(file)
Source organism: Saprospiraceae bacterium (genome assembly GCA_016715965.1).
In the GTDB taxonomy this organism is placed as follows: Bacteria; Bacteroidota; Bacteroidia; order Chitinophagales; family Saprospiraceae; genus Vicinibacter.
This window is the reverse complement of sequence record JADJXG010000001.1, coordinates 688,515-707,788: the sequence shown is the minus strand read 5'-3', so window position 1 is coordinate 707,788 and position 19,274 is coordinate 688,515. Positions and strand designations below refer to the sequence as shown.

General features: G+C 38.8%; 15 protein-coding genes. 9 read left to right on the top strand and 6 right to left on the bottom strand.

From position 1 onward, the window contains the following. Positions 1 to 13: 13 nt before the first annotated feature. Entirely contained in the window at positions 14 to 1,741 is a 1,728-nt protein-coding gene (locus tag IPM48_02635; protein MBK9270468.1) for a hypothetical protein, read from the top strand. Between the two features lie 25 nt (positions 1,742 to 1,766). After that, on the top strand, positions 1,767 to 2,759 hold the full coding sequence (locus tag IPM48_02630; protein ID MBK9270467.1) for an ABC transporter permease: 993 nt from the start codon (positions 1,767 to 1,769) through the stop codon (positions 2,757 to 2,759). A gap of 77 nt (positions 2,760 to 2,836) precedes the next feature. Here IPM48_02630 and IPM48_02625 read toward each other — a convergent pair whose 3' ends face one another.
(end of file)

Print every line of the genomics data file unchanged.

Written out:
Source organism: Saprospiraceae bacterium (genome assembly GCA_016715965.1).
In the GTDB taxonomy this organism is placed as follows: Bacteria; Bacteroidota; Bacteroidia; order Chitinophagales; family Saprospiraceae; genus Vicinibacter.
This window is the reverse complement of sequence record JADJXG010000001.1, coordinates 688,515-707,788: the sequence shown is the minus strand read 5'-3', so window position 1 is coordinate 707,788 and position 19,274 is coordinate 688,515. Positions and strand designations below refer to the sequence as shown.

General features: G+C 38.8%; 15 protein-coding genes. 9 read left to right on the top strand and 6 right to left on the bottom strand.

From position 1 onward, the window contains the following. Positions 1 to 13: 13 nt before the first annotated feature. Entirely contained in the window at positions 14 to 1,741 is a 1,728-nt protein-coding gene (locus tag IPM48_02635; protein MBK9270468.1) for a hypothetical protein, read from the top strand. Between the two features lie 25 nt (positions 1,742 to 1,766). After that, on the top strand, positions 1,767 to 2,759 hold the full coding sequence (locus tag IPM48_02630; protein ID MBK9270467.1) for an ABC transporter permease: 993 nt from the start codon (positions 1,767 to 1,769) through the stop codon (positions 2,757 to 2,759). A gap of 77 nt (positions 2,760 to 2,836) precedes the next feature. Here IPM48_02630 and IPM48_02625 read toward each other — a convergent pair whose 3' ends face one another.